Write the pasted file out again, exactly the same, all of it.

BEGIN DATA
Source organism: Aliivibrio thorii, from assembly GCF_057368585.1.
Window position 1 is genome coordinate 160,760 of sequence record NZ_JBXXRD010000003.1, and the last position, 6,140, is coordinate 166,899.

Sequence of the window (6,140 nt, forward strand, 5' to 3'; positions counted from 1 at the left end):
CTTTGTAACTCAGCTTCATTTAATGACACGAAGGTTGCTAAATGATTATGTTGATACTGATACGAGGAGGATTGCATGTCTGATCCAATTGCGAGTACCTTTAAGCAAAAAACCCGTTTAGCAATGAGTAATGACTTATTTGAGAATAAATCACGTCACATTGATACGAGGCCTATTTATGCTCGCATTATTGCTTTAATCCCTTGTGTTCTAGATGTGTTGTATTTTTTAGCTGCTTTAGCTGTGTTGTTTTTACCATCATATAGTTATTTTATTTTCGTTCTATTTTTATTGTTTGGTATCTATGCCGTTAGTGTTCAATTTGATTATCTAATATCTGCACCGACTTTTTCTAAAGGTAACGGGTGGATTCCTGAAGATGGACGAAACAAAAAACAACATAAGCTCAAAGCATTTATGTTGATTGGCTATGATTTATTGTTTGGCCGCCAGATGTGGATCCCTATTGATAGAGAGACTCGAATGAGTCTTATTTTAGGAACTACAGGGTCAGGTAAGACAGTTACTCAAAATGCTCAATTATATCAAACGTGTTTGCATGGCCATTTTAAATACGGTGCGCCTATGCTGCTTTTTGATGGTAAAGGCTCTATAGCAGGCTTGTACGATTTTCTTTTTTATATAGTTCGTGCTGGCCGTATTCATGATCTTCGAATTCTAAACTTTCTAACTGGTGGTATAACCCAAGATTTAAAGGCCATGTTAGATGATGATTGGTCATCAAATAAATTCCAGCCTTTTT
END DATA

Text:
Source organism: Aliivibrio thorii, from assembly GCF_057368585.1.
Window position 1 is genome coordinate 160,760 of sequence record NZ_JBXXRD010000003.1, and the last position, 6,140, is coordinate 166,899.

Sequence of the window (6,140 nt, forward strand, 5' to 3'; positions counted from 1 at the left end):
CTTTGTAACTCAGCTTCATTTAATGACACGAAGGTTGCTAAATGATTATGTTGATACTGATACGAGGAGGATTGCATGTCTGATCCAATTGCGAGTACCTTTAAGCAAAAAACCCGTTTAGCAATGAGTAATGACTTATTTGAGAATAAATCACGTCACATTGATACGAGGCCTATTTATGCTCGCATTATTGCTTTAATCCCTTGTGTTCTAGATGTGTTGTATTTTTTAGCTGCTTTAGCTGTGTTGTTTTTACCATCATATAGTTATTTTATTTTCGTTCTATTTTTATTGTTTGGTATCTATGCCGTTAGTGTTCAATTTGATTATCTAATATCTGCACCGACTTTTTCTAAAGGTAACGGGTGGATTCCTGAAGATGGACGAAACAAAAAACAACATAAGCTCAAAGCATTTATGTTGATTGGCTATGATTTATTGTTTGGCCGCCAGATGTGGATCCCTATTGATAGAGAGACTCGAATGAGTCTTATTTTAGGAACTACAGGGTCAGGTAAGACAGTTACTCAAAATGCTCAATTATATCAAACGTGTTTGCATGGCCATTTTAAATACGGTGCGCCTATGCTGCTTTTTGATGGTAAAGGCTCTATAGCAGGCTTGTACGATTTTCTTTTTTATATAGTTCGTGCTGGCCGTATTCATGATCTTCGAATTCTAAACTTTCTAACTGGTGGTATAACCCAAGATTTAAAGGCCATGTTAGATGATGATTGGTCATCAAATAAATTCCAGCCTTTTT